Giving peace a chance: Thanks to the efforts of two committed local activists, local radio stations and home stereos alike will be pumping out a powerful message of love in the wake of the especially hateful transgression on the lives and property of Carla Grayson, Adrienne Neff and their 22-month-old child at their home in Missoula’s South Hills.

The Feb. 8 arson attack and the subsequent outpouring of community support immediately inspired local singer/songwriter Amy Martin to write “Phoenix,” a song that is being released on a limited quantity of CDs this week to raise awareness and funds for Grayson and Neff. Subtitled “Letter to an Arsonist,” the tune was a poignant success when Martin debuted it at the campus rally a week after the attack.

“Phoenix” also struck a chord with Ethel MacDonald, a local activist and member of Missoula Advocates for Human Rights who attended the rally. MacDonald, whom an admiring Martin calls “a total righteous babe...just amazing,” approached Martin after the event with a plan for immediate action.

“I’ve known her for a little while,” Martin told the Indy last week, “She came up to me after the rally and said ‘Amy, we’re going to make that into a single.’ And I said, ‘Yeah, I was thinking the same thing,’ and she was like, ‘No! We’re going to do it this week and I’m going to pay for it!’ And I said, ‘Um, OK!’”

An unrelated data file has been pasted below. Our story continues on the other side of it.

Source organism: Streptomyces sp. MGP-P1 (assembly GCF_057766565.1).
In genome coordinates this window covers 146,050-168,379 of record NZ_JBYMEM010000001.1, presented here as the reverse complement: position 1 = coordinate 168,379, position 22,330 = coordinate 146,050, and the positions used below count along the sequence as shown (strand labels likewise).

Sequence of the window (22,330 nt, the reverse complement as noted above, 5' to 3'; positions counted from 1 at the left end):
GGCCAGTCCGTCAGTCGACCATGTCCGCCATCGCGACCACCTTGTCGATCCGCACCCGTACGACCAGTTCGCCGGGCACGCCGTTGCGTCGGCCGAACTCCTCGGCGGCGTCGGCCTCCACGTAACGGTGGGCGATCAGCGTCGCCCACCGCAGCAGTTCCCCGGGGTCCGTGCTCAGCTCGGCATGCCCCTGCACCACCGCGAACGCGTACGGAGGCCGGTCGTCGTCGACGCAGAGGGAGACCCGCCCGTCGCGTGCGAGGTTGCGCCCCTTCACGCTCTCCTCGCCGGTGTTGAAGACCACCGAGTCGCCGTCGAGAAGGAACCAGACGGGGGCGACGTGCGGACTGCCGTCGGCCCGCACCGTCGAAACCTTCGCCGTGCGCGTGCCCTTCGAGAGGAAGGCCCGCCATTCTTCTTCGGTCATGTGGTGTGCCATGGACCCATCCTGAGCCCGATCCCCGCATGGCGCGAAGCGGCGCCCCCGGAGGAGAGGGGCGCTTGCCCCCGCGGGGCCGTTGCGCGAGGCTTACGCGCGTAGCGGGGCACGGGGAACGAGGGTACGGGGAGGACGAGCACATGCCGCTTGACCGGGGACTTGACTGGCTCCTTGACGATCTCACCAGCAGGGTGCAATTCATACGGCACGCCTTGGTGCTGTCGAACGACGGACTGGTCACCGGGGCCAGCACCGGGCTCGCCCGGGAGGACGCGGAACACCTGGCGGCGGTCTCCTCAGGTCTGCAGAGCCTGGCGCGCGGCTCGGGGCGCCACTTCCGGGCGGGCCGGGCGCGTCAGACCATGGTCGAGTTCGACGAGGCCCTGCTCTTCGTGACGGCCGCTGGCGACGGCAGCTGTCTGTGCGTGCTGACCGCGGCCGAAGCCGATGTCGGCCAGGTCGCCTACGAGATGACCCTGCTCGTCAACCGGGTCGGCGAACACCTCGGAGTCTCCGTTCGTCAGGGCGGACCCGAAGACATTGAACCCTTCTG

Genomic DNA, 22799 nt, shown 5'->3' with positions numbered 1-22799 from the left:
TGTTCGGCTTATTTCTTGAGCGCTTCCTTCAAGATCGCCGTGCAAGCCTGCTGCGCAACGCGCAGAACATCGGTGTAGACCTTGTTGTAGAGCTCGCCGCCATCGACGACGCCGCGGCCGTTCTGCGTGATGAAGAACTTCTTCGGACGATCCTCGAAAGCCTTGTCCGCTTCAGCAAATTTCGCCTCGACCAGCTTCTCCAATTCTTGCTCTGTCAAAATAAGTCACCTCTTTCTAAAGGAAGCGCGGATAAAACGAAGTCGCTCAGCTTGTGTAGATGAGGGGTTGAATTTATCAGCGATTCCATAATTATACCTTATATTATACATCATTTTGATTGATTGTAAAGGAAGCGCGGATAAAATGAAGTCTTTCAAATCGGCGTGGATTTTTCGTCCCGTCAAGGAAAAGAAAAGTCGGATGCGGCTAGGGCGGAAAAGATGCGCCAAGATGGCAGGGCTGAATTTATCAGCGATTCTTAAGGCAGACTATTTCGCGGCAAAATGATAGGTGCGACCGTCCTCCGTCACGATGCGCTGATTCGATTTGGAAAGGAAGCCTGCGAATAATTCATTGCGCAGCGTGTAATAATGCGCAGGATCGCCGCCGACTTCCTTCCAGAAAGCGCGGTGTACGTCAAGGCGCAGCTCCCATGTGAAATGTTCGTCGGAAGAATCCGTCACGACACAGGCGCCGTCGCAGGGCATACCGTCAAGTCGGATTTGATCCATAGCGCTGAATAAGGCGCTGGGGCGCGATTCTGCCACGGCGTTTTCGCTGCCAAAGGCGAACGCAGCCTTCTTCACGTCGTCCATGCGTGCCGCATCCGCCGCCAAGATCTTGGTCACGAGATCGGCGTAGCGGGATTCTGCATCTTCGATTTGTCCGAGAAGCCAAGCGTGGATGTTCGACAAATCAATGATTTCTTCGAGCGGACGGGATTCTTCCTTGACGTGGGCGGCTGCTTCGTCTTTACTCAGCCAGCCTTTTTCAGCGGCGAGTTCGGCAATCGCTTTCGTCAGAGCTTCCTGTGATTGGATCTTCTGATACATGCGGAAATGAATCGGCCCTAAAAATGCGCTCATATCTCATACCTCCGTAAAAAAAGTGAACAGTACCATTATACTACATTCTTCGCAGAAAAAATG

MacDonald tells a similar story. The admiration is clearly (and deservedly) mutual.

“I immediately went up and said, we’ve got to get this out where people can hear it,” she concurs. “I didn’t really have any idea how much it would be, but it wasn’t too much and it enabled us to get it done. It’s ready, and I’ve already taken it to most of the radio stations in town.”

Recorded by Rick Kuschel at the Recording Center in Missoula, the first edition of 150 CDs was quickly augmented by a second run of 100. MacDonald and Martin hope to see proceeds quickly surpassing the low initial cost of the single and going toward a relief fund for the victims. Martin plans to send copies to different national organizations concerned with the attack, such as NOW and PRIDE. She’ll also be selling copies of the single on her upcoming tour.

“It’s a great song,” says MacDonald, who likens its message to another of Martin’s original compositions, “Mama God,” written in the aftermath of Sept. 11.“It’s about not reacting violently, and about taking something that is terribly negative and making it positive. I really believe in Amy and her music. I believe that music can make a difference. And this is a song that people should hear, so we’re doing what we can to get it heard as far away as we can and everywhere we can.”

The CD single is for sale for $5 at Rockin Rudy’s, the Jeannette Rankin Peace Center, and the GLBT Community Center. All proceeds above expenses will go toward a relief fund for the arson victims. Call the request line of your favorite radio station and see if they’ll play it, too.

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